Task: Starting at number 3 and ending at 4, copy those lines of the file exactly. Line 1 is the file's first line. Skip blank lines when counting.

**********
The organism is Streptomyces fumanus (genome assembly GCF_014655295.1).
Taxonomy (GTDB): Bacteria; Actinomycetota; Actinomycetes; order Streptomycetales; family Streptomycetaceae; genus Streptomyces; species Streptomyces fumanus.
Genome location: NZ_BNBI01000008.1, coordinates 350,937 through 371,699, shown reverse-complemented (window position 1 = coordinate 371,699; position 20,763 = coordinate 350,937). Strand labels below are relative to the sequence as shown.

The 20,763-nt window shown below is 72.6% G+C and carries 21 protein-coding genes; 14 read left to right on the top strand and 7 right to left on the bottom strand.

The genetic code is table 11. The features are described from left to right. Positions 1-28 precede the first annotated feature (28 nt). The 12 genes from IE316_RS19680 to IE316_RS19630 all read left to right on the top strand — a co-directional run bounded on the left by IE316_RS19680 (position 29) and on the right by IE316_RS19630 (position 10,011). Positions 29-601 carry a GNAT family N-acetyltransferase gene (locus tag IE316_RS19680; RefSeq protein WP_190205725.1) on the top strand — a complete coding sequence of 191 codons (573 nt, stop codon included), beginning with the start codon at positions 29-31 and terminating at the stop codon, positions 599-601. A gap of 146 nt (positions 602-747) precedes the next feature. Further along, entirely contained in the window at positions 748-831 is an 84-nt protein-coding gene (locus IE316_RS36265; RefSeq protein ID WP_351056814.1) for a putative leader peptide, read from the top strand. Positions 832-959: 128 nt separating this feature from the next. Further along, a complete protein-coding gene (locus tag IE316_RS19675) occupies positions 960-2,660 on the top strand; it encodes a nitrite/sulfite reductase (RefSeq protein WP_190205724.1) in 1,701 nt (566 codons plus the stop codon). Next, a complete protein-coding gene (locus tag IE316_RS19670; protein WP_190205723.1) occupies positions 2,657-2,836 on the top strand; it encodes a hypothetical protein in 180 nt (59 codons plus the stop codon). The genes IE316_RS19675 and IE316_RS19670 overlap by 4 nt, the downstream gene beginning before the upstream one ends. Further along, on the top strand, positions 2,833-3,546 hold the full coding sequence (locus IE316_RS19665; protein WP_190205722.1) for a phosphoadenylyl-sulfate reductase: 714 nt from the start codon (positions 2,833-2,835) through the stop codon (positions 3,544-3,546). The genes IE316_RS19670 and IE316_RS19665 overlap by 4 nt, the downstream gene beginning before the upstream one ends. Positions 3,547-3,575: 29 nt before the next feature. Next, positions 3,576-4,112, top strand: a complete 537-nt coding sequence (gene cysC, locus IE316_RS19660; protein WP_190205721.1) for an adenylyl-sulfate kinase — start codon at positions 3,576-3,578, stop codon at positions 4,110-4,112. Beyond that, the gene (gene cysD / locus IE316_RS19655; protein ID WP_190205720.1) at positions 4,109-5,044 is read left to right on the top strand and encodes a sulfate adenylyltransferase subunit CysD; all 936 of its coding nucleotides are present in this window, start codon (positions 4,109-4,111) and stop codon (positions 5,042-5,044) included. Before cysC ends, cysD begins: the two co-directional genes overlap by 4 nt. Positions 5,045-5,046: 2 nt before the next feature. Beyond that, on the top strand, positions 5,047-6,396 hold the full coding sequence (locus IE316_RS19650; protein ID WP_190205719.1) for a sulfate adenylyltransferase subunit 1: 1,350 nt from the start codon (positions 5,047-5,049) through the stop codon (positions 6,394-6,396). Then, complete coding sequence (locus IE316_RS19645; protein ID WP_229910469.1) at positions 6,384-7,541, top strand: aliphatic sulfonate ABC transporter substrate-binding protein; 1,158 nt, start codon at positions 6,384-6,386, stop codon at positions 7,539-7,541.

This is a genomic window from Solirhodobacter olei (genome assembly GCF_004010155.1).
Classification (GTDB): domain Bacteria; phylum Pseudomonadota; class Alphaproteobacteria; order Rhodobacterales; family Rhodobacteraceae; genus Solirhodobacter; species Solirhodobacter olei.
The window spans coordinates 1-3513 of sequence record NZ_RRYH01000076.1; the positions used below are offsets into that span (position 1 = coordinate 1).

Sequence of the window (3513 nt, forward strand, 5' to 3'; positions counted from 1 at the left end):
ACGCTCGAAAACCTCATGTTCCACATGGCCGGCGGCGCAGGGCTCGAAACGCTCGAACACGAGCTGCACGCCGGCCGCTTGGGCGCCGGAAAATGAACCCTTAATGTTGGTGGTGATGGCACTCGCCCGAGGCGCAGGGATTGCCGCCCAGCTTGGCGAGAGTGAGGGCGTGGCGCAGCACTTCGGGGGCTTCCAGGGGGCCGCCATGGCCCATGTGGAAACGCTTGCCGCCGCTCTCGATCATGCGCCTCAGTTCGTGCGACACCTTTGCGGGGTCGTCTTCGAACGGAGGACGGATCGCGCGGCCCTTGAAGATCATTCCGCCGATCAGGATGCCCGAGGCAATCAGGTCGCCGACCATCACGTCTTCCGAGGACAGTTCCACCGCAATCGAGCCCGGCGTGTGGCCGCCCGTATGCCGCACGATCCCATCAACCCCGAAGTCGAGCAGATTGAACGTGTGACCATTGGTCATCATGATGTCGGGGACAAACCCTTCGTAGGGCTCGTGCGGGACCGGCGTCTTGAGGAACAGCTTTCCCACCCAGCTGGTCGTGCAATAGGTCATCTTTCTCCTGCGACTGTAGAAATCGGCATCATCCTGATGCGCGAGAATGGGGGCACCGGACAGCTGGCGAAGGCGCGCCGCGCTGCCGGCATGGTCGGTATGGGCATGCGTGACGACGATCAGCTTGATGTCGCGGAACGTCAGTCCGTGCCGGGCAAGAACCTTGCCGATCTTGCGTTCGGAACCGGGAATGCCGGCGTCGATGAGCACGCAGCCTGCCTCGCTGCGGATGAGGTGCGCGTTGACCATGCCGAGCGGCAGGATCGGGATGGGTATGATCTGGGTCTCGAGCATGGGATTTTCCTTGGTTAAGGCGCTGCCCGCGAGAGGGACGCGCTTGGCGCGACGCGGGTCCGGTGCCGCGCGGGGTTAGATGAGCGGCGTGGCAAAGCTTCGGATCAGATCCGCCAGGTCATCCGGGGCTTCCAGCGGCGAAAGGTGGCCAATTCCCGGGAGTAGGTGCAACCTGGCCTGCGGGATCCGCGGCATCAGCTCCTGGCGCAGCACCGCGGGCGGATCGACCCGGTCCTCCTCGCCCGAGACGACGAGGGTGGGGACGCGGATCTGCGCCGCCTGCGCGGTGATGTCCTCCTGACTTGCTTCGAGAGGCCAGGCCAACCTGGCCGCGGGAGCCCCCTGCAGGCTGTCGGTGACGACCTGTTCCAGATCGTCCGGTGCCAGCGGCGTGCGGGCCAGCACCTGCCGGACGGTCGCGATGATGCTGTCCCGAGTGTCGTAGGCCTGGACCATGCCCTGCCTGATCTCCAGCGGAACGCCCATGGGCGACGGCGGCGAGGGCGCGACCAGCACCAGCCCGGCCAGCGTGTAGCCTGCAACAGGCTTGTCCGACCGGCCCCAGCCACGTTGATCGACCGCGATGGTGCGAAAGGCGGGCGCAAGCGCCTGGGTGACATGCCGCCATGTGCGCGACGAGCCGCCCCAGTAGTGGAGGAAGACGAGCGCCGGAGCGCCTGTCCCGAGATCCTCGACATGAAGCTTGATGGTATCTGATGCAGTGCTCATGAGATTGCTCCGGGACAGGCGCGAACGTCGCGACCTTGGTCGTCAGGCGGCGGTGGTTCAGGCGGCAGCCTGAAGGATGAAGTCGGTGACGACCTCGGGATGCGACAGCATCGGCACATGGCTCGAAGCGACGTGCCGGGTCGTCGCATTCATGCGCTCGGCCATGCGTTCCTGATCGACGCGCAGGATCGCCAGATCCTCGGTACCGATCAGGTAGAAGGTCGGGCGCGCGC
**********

Genome location: NZ_BNBI01000008.1, coordinates 350,937 through 371,699, shown reverse-complemented (window position 1 = coordinate 371,699; position 20,763 = coordinate 350,937). Strand labels below are relative to the sequence as shown.

The 20,763-nt window shown below is 72.6% G+C and carries 21 protein-coding genes; 14 read left to right on the top strand and 7 right to left on the bottom strand.